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Newsweek April 13, 2005

What Ricin?

Colin Powell and British authorities pointed to a poison plot as justification for the war on Iraq. But a jury says the case didn't add up.

By Michael Isikoff and Mark Hosenball

A much-touted ricin-plot terrorism case in the United Kingdom ended in a muddled verdict today, raising new questions among U.S. officials about the ability of British authorities to secure convictions against major terrorist suspects.

The lead defendant in the case, an Algerian citizen named Kamal Bourgass was found guilty of plotting to use the deadly poison ricin to commit a "public nuisance" and was sentenced to 17 years in prison. (He had already been given a life sentence for the murder of a policeman investigating the ricin plot.) But prosecutors at London's Old Bailey courthouse also announced that Bourgass and four codefendants were acquitted of more serious terrorist-murder conspiracy charges involving ricin. Prosecutors acknowledged that one major reason for the acquittals was that British authorities had relied on an inaccurate laboratory report suggesting the suspects had been trying to manufacture ricin.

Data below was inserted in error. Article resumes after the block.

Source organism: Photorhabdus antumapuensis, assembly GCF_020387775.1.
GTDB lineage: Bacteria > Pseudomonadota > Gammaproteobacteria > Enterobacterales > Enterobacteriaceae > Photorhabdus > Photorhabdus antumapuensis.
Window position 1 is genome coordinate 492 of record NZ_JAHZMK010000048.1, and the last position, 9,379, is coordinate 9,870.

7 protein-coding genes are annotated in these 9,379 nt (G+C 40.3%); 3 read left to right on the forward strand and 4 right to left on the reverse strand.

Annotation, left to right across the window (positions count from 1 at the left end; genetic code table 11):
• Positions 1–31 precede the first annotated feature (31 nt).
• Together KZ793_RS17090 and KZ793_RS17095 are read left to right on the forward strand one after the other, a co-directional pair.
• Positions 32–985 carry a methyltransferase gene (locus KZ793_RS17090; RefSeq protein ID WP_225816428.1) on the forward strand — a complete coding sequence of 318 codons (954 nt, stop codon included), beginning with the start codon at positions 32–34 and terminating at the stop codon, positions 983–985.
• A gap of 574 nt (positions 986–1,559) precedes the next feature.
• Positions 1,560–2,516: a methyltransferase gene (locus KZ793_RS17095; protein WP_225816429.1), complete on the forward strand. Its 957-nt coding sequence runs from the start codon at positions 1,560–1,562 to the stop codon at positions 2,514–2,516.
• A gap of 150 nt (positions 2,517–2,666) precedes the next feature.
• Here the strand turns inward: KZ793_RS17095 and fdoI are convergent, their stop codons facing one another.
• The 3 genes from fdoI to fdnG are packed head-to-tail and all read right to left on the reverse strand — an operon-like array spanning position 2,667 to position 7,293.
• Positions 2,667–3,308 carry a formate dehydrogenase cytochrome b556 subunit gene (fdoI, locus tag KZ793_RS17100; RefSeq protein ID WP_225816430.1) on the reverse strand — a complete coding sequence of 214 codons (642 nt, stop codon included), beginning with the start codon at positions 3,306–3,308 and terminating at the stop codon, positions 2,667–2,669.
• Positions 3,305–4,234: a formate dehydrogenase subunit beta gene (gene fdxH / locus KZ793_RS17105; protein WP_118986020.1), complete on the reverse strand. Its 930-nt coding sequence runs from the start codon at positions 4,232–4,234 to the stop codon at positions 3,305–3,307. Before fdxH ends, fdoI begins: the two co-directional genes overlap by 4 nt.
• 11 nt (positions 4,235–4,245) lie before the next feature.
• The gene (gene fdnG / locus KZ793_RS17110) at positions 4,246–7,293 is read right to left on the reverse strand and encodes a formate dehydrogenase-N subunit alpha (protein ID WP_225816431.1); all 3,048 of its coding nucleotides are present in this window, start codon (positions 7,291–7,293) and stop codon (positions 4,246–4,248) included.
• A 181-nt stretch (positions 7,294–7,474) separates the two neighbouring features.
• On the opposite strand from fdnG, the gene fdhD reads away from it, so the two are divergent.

The defendants were first arrested in January 2003 and the ricin-plot case was initially touted by both British and U.S. authorities as a major breakthrough in the fight against global terrorism. In his February 2003 Security Council presentation arguing that the threat posed by Saddam Hussein justified military action, Secretary of State Colin Powell cited the British arrests as evidence of the international connections and the reach of terrorist leader Abu Mussab al-Zarqawi. Powell suggested Zarqawi was behind a "network" of operatives who had plotted attacks in numerous European countries, including Britain, France, Spain, Italy, Germany and Russia.

The mixed outcome dismayed U.S. counterterror specialists who were convinced that Bourgass and his four codefendants were in fact acting as part of a broader international terror plot. It also gives new urgency to the U.S. terror indictment brought against three other British suspects this week on charges relating to their surveillance of financial buildings in New York, Washington and Newark.